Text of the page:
Monday, June 12, 2006

My Son, My Son

Our oldest son, 3M, was a very cute little kid. He was precociously bright, cheerful, friendly, and funny. When he was in 2nd grade, he memorized most of a book of Shel Silverstein poems, several of which he recited for a school talent show. One of the school moms played in a band that had regular night-club gigs, and she got him hired for a 20-minute bit between sets of the band, for which he made $20, plus all the fries he could eat.

In school, 3M always craved the elusive elixir of 'coolness' - more than anything else, he wanted to be 'popular'. It never happened for him, at least not to anything like the degree that he wanted, so he started acting more and more outrageously, in a vain attempt to win social status. When the other kids still wouldn't give him what he wanted, he just raised the level of outrageousness, until finally, in 7th grade, the Catholic school we sent him to told him to find another school for 8th grade.

That summer, between 7th and 8th grades (2001), he met a girl, and went completely ape-shit nuts over her. I won't rehash all the gory details, except to say that, all through that summer, he would regularly run away from home, for days at a time, to go see the girl.

He told the girl's parents how abusive and violent we were, and that I would "probably shoot" him if he showed up at home. Thus, a police officer appeared at our door asking me if I owned a gun (I didn't, and never have). A few days after that, a State of Michigan social worker came to our house and spent several hours trying to catch us acting abusive and violent (she didn't; in fact, we have documentation on file with the State of Michigan that we are a stable, loving family - how many of you can say that?). For a few days we didn't know for sure whether our other kids would be taken from us or not.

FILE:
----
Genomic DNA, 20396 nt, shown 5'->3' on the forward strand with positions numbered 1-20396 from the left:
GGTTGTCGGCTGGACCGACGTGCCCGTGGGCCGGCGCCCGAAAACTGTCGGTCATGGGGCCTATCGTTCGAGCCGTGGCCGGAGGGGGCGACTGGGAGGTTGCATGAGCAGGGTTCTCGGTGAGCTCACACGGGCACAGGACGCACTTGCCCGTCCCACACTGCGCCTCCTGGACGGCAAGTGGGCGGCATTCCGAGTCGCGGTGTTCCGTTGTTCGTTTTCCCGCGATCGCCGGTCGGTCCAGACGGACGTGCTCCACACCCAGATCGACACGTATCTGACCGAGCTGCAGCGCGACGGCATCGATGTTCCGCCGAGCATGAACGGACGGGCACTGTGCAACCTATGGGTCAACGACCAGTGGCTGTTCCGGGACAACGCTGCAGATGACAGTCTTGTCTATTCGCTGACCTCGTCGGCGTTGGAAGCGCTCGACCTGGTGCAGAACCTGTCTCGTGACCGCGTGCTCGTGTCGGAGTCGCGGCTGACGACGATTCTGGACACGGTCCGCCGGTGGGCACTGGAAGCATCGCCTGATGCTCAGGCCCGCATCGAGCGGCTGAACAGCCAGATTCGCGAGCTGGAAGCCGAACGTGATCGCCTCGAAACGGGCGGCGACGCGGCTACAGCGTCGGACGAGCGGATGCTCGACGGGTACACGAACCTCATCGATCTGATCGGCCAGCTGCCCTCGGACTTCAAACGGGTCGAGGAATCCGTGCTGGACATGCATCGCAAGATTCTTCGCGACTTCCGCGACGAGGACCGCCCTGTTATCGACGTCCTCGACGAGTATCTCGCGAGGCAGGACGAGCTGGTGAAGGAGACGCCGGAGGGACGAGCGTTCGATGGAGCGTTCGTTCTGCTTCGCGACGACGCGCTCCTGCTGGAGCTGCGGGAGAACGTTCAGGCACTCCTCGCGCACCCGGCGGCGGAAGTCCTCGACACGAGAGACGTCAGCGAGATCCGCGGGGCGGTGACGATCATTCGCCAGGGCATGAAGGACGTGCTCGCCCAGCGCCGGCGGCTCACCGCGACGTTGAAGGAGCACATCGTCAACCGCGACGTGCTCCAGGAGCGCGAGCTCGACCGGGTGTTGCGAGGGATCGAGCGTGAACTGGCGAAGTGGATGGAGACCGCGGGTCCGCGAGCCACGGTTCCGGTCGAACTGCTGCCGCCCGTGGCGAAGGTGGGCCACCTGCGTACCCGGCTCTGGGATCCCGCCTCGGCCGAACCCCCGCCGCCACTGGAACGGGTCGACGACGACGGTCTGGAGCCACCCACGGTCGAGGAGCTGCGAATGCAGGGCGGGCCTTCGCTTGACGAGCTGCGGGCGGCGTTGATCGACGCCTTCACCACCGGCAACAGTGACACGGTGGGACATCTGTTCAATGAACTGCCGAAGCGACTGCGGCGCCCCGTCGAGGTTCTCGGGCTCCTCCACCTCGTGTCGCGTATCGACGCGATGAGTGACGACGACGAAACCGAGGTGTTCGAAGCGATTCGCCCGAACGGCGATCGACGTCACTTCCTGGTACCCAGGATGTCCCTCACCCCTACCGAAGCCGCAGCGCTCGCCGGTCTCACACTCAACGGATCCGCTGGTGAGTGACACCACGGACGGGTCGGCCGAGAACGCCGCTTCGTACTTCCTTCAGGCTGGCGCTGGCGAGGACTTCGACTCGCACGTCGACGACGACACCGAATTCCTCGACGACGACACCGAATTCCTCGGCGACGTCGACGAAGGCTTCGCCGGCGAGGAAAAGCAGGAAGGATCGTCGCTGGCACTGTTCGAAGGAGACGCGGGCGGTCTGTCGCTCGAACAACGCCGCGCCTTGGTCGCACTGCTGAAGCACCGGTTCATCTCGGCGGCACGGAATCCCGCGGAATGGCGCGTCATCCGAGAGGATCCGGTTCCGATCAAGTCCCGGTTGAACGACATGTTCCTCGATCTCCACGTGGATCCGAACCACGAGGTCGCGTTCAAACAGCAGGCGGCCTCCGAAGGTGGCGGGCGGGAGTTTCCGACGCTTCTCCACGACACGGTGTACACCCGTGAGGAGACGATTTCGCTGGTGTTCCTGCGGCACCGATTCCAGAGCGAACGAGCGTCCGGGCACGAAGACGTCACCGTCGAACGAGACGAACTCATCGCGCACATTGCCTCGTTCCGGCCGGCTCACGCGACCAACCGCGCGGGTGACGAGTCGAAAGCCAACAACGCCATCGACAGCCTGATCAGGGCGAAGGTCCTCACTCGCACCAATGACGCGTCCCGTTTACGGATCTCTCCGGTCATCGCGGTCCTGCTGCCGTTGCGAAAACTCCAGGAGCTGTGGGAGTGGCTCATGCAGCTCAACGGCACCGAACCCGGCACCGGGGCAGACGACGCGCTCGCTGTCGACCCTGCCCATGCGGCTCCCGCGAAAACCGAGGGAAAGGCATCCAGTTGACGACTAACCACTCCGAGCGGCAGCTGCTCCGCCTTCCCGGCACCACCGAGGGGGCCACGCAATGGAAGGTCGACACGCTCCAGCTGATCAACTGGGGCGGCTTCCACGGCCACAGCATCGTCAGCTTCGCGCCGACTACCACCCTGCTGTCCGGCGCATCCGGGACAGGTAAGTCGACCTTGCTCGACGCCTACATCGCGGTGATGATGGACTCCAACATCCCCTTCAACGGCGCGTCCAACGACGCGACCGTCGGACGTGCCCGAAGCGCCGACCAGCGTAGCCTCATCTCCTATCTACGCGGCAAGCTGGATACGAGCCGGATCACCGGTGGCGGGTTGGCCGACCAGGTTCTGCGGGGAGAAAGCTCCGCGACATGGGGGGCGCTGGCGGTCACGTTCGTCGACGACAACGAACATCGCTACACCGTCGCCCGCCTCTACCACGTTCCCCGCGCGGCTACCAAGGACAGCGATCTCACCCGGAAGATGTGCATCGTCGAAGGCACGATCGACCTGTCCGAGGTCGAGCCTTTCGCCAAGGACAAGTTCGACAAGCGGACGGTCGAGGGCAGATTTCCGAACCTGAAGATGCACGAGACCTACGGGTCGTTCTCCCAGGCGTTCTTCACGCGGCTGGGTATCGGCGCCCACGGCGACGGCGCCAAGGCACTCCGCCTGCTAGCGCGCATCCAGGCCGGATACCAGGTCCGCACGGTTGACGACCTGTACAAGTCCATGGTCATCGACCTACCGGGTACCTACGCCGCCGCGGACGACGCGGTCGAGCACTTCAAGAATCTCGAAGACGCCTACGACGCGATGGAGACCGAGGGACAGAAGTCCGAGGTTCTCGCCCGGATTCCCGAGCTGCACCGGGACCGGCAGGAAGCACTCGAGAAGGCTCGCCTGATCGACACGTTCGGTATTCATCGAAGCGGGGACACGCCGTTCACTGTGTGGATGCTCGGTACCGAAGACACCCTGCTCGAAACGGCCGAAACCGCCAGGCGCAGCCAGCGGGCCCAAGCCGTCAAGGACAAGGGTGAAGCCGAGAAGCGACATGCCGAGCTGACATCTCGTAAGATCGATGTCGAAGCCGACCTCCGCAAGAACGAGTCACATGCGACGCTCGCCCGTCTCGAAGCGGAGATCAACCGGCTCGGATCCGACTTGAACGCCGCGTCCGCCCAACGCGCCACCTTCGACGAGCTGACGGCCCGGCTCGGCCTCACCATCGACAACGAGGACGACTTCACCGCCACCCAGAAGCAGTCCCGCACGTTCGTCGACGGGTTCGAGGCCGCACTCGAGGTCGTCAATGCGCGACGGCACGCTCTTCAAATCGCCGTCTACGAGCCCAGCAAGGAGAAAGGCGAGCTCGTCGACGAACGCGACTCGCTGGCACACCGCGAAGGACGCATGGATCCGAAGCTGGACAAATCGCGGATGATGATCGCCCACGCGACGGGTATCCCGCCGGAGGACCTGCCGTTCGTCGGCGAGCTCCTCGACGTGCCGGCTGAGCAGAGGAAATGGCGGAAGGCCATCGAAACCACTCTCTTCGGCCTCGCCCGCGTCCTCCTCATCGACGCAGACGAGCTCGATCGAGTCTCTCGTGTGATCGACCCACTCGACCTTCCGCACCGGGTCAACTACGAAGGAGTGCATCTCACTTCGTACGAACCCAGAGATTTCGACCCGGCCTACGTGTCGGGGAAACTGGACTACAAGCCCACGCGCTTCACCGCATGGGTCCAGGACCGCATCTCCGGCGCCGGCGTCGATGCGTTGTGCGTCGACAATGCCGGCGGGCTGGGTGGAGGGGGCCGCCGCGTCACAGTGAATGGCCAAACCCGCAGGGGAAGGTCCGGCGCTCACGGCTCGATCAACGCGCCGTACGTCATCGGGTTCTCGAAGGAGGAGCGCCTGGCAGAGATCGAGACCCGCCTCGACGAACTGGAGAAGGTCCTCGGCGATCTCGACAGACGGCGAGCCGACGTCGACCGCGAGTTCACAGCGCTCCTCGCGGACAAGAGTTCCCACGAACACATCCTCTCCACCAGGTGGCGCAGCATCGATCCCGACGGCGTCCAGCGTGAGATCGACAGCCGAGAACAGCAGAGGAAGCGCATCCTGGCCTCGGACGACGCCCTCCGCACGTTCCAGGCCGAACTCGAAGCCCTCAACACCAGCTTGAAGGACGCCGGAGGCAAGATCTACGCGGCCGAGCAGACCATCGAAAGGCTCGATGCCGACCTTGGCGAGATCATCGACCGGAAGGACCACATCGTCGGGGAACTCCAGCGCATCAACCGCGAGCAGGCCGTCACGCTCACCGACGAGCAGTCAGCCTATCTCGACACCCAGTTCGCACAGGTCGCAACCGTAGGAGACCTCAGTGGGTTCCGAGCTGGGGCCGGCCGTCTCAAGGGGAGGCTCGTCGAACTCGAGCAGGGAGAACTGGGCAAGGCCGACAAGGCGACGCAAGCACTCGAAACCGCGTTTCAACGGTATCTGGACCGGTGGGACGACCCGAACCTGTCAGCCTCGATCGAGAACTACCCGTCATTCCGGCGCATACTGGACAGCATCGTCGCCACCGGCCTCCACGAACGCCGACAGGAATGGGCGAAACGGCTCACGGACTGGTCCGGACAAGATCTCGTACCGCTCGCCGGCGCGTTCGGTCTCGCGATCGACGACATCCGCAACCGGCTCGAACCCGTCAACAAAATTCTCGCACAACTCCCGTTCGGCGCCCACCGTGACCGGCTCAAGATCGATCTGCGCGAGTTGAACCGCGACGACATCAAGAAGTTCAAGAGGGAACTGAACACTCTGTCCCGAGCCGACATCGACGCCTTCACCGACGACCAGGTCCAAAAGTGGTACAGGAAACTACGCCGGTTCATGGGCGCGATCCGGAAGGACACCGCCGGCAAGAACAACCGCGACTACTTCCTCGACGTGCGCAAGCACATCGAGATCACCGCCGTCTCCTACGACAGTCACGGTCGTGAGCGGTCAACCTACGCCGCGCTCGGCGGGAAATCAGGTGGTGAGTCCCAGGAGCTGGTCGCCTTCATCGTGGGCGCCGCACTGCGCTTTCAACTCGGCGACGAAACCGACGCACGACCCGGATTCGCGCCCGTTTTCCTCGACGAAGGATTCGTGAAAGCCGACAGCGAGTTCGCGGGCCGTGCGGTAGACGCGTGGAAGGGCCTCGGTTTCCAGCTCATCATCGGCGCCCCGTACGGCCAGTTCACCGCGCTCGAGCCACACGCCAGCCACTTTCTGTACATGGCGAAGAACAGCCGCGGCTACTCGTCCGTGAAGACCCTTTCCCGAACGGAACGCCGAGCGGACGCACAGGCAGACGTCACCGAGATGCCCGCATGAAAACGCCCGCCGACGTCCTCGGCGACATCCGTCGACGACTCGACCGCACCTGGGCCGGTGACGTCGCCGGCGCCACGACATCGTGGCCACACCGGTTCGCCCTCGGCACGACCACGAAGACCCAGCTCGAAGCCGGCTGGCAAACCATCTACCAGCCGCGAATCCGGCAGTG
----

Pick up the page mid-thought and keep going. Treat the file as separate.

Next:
That fall, the situation came to enough of a head that he was admitted to a 'halfway house' program for troubled teens; he physically lived in the 'halfway house' for two weeks, and we had counseling sessions every other evening. At the end of the time, we gave him a choice - either come home and live under our authority, of find another place to live. He chose to come home (I actually have no idea what would have happened if he had chosen otherwise; he was only 13, and the State of Michigan doesn't allow teens to be 'liberated' until they're 16)

From then until he graduated from high school (by the very thinnest possible skin of his teeth), things were never as bad as they were that summer, but they were never good, either. Somewhere along the line, he developed a real problem with authority. He was oppositional, defiant, and disrespectful. He lied and stole seemingly without conscience, always managing to stay one step shy of getting his ass thrown to the curb. Sort of an ongoing, slow-motion train wreck.

Now, you can imagine that all that was plenty to deal with, if he were our only child, but we had seven others besides him. We were constantly forced to spend a disproportionate amount of time and energy dealing with the 3M-fires, while the other kids (who might actually pay attention to what we said) got less than their share of our scarce resources.

The saddest part of the whole thing was the 'ripple effect' that spread out from 3M's misbehavior. In some ways, we really 'found out who our friends were'. Several folks sort of withdrew from us - either they didn't want our wicked kid to 'contaminate' their kid (which, honestly, I understand), or they started to have doubts about us, for not being able to do better at raising our son. I can't bring myself to be angry about it - I understand their misgivings - but it was very hurtful, and disillusioning.

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